What Do Sudanese Youngsters Think of Sudan?

28 Feb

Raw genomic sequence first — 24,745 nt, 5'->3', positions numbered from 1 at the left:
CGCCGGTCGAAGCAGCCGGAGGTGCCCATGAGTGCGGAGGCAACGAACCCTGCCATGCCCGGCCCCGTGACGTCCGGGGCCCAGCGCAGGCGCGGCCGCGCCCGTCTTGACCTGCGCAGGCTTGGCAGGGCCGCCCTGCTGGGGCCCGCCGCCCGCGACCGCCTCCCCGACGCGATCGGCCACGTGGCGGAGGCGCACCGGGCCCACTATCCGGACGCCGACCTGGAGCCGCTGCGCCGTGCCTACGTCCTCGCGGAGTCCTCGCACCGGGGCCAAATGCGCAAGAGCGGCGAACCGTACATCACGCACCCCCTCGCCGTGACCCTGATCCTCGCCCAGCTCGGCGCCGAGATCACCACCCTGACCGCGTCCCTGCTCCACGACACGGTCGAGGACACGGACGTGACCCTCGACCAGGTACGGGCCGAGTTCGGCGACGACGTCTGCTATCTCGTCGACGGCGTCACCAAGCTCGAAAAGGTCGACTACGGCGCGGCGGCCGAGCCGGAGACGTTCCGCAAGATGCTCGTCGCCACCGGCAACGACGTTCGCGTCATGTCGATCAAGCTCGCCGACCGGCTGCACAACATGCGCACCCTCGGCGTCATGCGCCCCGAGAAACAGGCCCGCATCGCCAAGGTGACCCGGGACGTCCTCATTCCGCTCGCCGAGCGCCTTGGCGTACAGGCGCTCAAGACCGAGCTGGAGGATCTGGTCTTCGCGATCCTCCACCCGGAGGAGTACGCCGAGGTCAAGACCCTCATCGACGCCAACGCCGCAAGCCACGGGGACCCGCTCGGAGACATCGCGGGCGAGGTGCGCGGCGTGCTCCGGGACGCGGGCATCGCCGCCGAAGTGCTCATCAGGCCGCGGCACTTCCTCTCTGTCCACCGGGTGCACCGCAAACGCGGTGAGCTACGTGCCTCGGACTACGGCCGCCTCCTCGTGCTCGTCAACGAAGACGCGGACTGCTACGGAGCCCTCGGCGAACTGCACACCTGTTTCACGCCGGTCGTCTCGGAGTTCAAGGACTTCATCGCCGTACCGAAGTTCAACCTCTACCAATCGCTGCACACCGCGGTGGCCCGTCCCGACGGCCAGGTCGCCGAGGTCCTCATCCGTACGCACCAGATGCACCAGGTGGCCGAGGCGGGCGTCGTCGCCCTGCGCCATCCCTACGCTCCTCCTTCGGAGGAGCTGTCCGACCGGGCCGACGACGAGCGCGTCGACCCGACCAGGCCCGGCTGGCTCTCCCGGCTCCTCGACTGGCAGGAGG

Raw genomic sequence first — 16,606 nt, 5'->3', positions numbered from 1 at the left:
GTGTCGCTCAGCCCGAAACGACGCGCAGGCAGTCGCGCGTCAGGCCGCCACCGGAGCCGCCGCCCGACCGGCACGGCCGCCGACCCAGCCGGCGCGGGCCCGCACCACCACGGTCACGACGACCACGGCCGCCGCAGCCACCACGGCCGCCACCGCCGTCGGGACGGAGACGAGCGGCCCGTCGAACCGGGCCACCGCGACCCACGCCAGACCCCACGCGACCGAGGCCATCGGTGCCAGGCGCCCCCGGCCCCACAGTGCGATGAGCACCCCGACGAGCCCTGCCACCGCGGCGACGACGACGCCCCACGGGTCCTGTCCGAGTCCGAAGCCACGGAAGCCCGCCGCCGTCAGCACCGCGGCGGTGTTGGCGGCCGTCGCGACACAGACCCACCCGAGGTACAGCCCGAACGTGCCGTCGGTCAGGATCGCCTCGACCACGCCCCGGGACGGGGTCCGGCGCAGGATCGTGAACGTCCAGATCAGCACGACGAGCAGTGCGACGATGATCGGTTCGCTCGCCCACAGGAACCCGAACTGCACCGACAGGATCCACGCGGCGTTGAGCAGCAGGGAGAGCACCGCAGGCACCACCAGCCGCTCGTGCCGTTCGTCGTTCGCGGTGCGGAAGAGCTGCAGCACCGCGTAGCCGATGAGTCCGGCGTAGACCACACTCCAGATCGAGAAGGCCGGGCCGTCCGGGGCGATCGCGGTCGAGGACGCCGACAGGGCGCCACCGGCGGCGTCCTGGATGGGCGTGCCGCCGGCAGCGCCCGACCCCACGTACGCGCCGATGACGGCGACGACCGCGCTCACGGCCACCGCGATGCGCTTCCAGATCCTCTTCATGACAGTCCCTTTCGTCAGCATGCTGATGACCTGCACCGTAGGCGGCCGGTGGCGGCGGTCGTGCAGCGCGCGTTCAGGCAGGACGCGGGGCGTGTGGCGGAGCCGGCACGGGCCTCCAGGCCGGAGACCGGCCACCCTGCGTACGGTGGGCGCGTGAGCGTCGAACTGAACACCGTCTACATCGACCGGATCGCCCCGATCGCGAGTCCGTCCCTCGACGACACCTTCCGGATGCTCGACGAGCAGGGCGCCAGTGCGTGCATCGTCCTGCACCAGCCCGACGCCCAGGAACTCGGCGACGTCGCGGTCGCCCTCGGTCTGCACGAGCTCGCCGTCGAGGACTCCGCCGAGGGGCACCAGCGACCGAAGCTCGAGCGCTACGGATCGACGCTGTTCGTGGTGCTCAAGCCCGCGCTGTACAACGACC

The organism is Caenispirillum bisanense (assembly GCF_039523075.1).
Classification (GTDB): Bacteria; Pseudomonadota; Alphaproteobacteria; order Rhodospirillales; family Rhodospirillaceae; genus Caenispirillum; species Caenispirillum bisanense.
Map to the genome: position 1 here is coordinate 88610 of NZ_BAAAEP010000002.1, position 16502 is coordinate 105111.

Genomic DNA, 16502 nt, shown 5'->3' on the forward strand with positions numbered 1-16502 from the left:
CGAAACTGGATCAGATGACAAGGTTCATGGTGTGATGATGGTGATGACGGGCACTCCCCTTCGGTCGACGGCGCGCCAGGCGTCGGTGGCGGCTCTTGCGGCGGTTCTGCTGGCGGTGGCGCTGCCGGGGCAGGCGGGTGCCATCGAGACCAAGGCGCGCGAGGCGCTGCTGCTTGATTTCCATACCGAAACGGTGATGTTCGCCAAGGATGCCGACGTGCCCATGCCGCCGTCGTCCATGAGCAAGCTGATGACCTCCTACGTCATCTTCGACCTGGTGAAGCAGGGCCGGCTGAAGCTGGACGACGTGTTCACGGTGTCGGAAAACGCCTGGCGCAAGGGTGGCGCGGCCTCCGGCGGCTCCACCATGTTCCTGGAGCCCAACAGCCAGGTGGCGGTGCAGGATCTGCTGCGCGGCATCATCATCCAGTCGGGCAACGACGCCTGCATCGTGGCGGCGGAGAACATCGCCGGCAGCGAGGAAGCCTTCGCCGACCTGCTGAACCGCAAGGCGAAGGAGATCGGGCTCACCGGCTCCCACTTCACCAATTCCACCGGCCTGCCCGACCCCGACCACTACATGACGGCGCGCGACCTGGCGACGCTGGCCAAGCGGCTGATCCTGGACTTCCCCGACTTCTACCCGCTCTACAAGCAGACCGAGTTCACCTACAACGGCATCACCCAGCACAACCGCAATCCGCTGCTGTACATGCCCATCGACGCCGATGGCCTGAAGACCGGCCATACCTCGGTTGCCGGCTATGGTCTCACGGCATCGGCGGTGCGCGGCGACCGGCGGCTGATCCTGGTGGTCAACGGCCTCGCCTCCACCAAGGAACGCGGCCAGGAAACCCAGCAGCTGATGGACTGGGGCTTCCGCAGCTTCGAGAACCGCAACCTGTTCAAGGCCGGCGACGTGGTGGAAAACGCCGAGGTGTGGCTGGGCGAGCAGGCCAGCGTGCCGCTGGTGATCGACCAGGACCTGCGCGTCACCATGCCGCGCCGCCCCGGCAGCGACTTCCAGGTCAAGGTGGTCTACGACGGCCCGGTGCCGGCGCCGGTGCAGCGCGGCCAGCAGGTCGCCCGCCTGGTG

Last night, as I was browsing the Sudanese blogosphere, trying to explore what other Sudanese people thought about their country, it occurred to me that I have never asked my eleven year-old sister what her opinion about Sudan was. Since I knew she was online (evident by the many forwards she was sending me at thirty-second intervals) I e-mailed her and asked her to tell me what she likes and dislikes about Sudan, and what are her general impressions about the country. Not ten minutes later, she replied, and her reply was not only funny and amusing, but, in my opinion very insightful! I copied and pasted her response exactly as she sent it to me via e-mail; here is what she had to say: